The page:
SACRAMENTO, Calif. — At a news conference Saturday previewing his team’s second-round game against Oregon, Rhode Island coach Dan Hurley referred to Ducks star Tyler Dorsey as a “national player of the year candidate.” Presumably Hurley confused Dorsey, an honorable mention All-Pac-12 selection, with teammate Dillon Brooks, the Pac-12 player of the year.
If the vote were held today, however, Dorsey may well have a shot.
Oregon’s sophomore saved his team from an upset defeat and added another chapter to his thus-far dominant run of postseason performances here Sunday. His pair of 3-pointers in the final two minutes lifted No. 3 seed Oregon from a three-point deficit to a 75-72 win over pesky 11th seed Rhode Island; and with 27 points — on 9-of-10 shooting — Dorsey notched his fifth straight 20-point game since the start of the Pac-12 tournament.
“I was joking with him, 9 for 10 — how the heck did you miss that one shot?” said Oregon coach Dana Altman.”
Dorsey has emerged as one of the early stars of this tournament. He’ll run into a couple of others, Michigan’s Derrick Walton Jr. and Mo Wagner, when the teams meet next week in the Sweet 16 in Kansas City.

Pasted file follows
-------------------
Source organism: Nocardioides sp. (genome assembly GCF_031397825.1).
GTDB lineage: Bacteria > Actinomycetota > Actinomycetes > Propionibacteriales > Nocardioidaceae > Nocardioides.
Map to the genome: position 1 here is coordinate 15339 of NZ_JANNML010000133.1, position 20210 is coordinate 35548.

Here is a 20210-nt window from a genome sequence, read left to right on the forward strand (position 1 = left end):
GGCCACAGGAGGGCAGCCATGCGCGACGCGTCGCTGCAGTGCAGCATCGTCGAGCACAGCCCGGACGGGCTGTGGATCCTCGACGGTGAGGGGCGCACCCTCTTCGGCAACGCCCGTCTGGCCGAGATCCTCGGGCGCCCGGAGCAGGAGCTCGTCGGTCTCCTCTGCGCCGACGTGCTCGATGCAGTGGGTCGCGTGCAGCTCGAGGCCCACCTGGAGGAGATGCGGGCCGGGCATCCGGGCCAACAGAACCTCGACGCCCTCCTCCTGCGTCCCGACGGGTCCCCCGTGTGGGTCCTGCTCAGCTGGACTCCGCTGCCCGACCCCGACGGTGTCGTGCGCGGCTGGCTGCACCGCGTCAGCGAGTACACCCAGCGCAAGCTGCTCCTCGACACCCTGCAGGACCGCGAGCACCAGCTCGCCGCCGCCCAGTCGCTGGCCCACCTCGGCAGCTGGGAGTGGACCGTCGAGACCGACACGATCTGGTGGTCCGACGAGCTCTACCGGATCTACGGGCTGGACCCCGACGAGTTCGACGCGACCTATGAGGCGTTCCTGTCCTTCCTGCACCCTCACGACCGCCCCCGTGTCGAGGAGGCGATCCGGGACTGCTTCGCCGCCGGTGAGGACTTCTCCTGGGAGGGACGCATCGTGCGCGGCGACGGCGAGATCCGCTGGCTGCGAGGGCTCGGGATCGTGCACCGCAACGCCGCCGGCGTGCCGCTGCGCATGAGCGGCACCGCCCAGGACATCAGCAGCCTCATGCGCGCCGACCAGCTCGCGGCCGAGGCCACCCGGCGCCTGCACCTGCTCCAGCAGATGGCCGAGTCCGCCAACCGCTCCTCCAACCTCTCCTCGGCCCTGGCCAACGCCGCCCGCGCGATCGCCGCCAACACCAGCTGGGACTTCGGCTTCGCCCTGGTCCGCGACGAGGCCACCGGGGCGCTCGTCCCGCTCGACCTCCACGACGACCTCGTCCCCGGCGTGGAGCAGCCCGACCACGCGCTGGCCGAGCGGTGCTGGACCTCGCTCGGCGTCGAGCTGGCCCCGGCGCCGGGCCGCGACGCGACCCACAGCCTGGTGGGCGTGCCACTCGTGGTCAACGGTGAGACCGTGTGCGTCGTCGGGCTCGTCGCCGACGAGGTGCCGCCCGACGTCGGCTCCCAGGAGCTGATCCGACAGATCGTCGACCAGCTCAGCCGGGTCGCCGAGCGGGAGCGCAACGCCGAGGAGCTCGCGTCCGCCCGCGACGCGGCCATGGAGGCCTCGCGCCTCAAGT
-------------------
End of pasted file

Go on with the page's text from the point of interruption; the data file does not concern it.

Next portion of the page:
But first, Oregon had to get there.
Rhode Island, lifted by a surprisingly large and boisterous cheering section so far from home, led nearly the entire second half, by as many as 11 points. Their Rams’ shots were falling; most of the Ducks’ were not. Oregon kept committing turnovers. Rhody did not.
But Dorsey was the Ducks’ constant. He scored 13 of Oregon’s final 23 points, stepping up in place of a mostly cold-shooting Brooks, who finished 7-of-20 from the floor. Brooks was Mr. Game Winner for most of the 31-5 Ducks’ regular season, but since Dorsey caught fire at the start of the month his teammates say they have been looking for him more.
“That’s all I’ve been doing these last couple games” said Dorsey. “My teammates have been having confidence in me and I’ve been knocking down the shots.”
Dorsey’s game-tying 3 with 1:47 left came after Jordan Bell grabbed an offensive rebound and kicked it to the hot shooter.
“When he hit it,” said Bell, “I was like, ‘We got this.'”
They did, less than a minute later, after Jordan Pritchard got his hand on a Rhode Island pass and deflected it to Bell. Dorsey wound up with the ball just past half-court, dribbled for about 10 seconds, then pulled up from well beyond the arc for the deciding score.
Brooks was the Ducks’ undisputed star during the regular season, but since the start of the Pac-12 tournament five games ago Dorsey’s averaged 23.6 points while hitting a ridiculous 15-of-28 (53.5 percent) 3-pointers.
“The biggest factor is Tyler is a player. He’s not just a scorer,” said Altman. “I thought for a while he locked in on his offense and we weren’t getting him the ball enough for a period in the season and that was my fault.
“… That scorer mentality I want him to have, but defense and rebounding, when he focuses on those two he becomes a special player.”
He’ll need to be special again next week against the Wolverines.